Theory of Constraints: Managing Bottlenecks for Effective Processes

Laura Graichen

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VIDEO With english subtitles

Mazda does it, Ford does it, Intel does it: They all use the Theory of Constraints. In fact, Mazda was able to overcome a crisis in 2007 by applying this theory. Haven't heard of it before? Don't worry, we're here to reveal what the Theory of Constraints is and how you can use it!

What Is the "Theory of Constraints"? 

The Theory of Constraints, also known as the Constraint Theory, was formulated by Israeli physicist and management consultant Eliyahu Moshe Goldratt. It is a proven concept for optimizing processes and improving the overall performance of a value chain.

According to the theory, the overall success of a value chain is determined by a single element - the bottleneck. In other words, a chain is only as strong as its weakest link.

Why Should You Know the Theory of Constraints? 

A bottleneck can have serious consequences. If it is not resolved, an entire value chain can come to a halt. Let's consider an example to illustrate this:

Imagine you work in a software company with sales, production, and project management teams. In this scenario, there is a shortage of personnel in the production department, which leads to a bottleneck.

When sales closes a deal, it is passed on to production. However, due to the already fully utilized production capacity, the bottleneck puts even more pressure on production.

Sales follows the unwritten law of the business world: "Stay busy." So they start new projects, which are also forwarded to production. Meanwhile, project management is waiting for production and starts new projects of its own.

The consequence of this bottleneck is an overload on all teams. Production cannot cope with the workload, while sales and project management are unable to handle new projects and yet continue to start new ones. The entire system suffers from this chain reaction.

What Can You Do to Address Bottlenecks?

The Theory of Constraints provides a proven method for identifying and resolving bottlenecks. Here are four steps to help you:

Step 1: Identify the Bottleneck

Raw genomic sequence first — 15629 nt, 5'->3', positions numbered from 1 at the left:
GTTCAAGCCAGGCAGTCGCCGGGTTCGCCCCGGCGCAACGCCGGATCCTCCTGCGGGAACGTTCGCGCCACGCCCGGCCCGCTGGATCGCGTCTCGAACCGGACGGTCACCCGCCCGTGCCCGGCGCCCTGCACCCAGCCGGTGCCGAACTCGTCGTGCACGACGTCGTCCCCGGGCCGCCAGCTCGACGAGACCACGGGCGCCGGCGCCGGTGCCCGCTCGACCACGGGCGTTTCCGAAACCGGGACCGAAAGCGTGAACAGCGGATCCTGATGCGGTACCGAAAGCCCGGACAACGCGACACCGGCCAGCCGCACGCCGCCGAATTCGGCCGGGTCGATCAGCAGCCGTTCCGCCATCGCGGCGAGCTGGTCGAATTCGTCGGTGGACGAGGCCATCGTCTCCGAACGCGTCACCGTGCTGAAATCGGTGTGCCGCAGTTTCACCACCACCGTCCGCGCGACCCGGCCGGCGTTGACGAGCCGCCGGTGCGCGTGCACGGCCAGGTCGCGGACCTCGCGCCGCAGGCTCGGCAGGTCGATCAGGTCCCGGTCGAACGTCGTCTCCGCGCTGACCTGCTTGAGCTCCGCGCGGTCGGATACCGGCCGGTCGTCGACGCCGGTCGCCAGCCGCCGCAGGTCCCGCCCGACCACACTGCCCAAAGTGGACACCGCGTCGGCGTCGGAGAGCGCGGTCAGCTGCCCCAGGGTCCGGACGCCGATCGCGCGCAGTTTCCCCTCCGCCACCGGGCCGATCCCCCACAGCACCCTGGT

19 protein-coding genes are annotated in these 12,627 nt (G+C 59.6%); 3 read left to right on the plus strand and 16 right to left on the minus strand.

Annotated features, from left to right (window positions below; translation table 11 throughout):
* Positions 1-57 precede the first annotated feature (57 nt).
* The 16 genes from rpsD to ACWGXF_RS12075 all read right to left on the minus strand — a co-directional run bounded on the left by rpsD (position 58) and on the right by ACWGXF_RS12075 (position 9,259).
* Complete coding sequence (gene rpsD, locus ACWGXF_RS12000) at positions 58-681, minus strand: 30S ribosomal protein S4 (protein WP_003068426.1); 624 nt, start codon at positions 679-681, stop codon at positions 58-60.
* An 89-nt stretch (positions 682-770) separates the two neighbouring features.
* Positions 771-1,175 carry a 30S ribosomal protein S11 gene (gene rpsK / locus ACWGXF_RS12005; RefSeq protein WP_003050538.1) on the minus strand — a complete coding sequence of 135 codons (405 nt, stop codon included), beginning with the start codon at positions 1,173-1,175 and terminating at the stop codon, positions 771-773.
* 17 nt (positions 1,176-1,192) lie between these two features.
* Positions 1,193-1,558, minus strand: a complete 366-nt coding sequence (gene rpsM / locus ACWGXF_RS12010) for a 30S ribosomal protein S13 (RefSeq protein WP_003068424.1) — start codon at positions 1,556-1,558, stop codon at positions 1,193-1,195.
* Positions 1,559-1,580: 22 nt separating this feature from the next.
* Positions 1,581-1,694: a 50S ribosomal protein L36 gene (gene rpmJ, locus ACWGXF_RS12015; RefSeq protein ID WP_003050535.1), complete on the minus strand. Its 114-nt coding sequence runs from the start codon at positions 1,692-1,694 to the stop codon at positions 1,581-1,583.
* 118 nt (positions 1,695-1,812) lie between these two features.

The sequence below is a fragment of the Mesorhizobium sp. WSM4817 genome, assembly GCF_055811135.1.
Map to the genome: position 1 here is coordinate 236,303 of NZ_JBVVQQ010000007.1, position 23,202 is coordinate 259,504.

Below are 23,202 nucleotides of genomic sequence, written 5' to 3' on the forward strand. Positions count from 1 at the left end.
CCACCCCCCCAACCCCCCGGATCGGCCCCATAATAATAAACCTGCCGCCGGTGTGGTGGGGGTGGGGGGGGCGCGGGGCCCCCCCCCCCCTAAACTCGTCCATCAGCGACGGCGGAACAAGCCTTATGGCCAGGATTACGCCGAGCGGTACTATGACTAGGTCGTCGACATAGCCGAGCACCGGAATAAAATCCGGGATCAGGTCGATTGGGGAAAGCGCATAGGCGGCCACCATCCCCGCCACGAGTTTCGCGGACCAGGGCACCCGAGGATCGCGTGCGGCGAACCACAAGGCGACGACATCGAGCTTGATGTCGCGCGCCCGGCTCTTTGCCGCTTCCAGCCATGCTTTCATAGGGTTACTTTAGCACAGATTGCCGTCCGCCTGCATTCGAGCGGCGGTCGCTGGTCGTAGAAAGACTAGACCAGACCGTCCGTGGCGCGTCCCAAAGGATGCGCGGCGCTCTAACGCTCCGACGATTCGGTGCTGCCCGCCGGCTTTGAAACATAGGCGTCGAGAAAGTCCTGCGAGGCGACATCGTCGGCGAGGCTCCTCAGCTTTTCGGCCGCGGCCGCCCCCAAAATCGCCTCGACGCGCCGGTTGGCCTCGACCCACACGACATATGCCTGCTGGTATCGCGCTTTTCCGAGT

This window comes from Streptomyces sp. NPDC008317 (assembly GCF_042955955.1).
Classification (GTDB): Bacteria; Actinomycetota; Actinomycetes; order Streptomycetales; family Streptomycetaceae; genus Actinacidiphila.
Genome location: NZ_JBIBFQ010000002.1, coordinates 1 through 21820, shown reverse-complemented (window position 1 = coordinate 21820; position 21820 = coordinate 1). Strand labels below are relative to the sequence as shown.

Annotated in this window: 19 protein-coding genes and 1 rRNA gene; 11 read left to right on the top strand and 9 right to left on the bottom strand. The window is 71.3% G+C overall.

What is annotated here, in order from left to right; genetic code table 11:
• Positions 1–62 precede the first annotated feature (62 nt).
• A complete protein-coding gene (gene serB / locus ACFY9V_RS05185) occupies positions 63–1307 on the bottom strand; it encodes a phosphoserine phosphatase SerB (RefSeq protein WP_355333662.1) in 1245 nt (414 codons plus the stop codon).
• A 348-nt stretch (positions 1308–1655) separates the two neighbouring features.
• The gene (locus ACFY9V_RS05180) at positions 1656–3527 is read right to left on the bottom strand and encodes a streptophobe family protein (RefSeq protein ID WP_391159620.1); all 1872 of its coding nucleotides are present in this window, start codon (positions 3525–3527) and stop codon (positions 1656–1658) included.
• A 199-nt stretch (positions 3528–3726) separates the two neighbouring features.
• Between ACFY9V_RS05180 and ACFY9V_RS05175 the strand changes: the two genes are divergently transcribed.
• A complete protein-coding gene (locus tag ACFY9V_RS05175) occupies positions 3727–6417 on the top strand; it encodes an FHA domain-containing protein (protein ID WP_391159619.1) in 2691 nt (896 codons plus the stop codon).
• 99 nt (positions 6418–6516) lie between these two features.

Analyze your value chain and identify the subprocess or team that is hindering the flow. This bottleneck is the critical point that limits your productivity.

Step 2: Subordinate all other Processes to the Bottleneck

To effectively utilize the bottleneck, all other teams and processes should reduce their work to the extent required to fully utilize the bottleneck at 100%, but not beyond.

This means that individual subsystems or teams may temporarily work less efficiently. However, the focus is on optimizing the entire system, not individual parts.

Step 3: Expand the Bottleneck if it still Exists

If the bottleneck continues to impede productivity, it may be necessary to find additional workforce or provide additional machines to increase capacity.

Step 4: Start again from Step 1

Even if you have successfully eliminated a bottleneck, it doesn't mean that other bottlenecks cannot occur. Repeat the process regularly to identify and resolve new bottlenecks.

Conclusion: Working more Effectively with the Theory of Constraints

The Theory of Constraints offers a proven approach to identifying and eliminating bottlenecks in processes. By identifying bottlenecks, subordinating them to other processes, expanding the bottleneck, and repeating the cycle, you can build an efficient value chain and optimize the overall system.

Use this theory to successfully implement bottleneck management in your company!

Finally, we would like to emphasize that the Theory of Constraints is not only applicable to software companies but can be effectively utilized in many industries.

Understand your value chain, identify bottlenecks, and continuously work towards eliminating them to optimize your processes and achieve long-term success.

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Laura Graichen

Laura Graichen is Product Marketing Manager at Masterplan. She is responsible for the market positioning of our platform and occasionally gets in front of the camera for our tutorials and Masterplan Shorts.
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